Short Communications

A vetch winter cover crop can improve response to nitrogen fertiliser and profitability of no-till maize

Published in: South African Journal of Plant and Soil
Volume 31, issue 1, 2014, pages: 45–48
DOI: 10.1080/02571862.2014.885597
Author(s): Ernest DubeDepartment of Agronomy, Faculty of Science and Agriculture, South Africa, Cornelius ChiduzaDepartment of Agronomy, Faculty of Science and Agriculture, South Africa, Pardon MuchaonyerwaSchool of Agricultural, Earth and Environmental Sciences, South Africa

Abstract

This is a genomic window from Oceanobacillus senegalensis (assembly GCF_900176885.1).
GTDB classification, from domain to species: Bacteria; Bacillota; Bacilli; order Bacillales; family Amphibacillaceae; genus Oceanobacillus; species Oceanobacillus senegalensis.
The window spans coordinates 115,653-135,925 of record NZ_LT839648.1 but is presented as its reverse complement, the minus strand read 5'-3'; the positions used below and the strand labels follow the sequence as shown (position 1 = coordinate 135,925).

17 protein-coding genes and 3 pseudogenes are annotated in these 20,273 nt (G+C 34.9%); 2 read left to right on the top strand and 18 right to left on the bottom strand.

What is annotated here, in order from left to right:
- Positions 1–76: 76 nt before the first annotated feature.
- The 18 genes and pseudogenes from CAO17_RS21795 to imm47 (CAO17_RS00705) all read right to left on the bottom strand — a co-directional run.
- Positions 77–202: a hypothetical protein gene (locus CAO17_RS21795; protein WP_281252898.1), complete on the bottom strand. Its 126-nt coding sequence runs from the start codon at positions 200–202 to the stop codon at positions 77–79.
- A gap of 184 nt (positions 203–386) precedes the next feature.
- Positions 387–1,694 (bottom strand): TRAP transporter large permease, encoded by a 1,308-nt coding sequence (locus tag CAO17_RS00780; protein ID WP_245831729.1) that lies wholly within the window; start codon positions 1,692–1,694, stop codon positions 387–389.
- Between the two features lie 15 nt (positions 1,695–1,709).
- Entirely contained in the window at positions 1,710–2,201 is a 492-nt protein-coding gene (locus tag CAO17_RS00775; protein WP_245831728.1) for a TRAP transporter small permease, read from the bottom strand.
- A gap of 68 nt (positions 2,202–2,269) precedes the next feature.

A high nitrogen (N) fertiliser requirement can be a deterrent to the adoption of conservation agriculture (CA). A field trial was carried out to test whether a high biomass-yielding vetch (Vicia dasycarpa L.) winter cover crop can be used to improve N response and profitability of a subsequent maize (Zea mays L.) crop under no-till and irrigation. There were five N fertilisation treatments (0, 60, 120, 180 and 240 kg ha−1). Maize grain yield after vetch was higher than that after a fallow (no winter cover crop) for most of the cases when the N fertiliser application rate was below 180 kg ha−1. Where no N fertiliser was applied, maize yields after vetch were 4.71 and 7.26 tons ha−1 for the first and second seasons, translating into an N fertiliser replacement value of approximately 90 kg N ha−1. The highest marginal rate of return for vetch over the two maize seasons (399% and 649%) was obtained at a fertiliser rate of 0 kg N ha−1. These data from preliminary CA studies in the Eastern Cape highlight the importance of promoting legume winter cover crops as an entry point to CA, especially for poor maize farmers who cannot afford N fertiliser.

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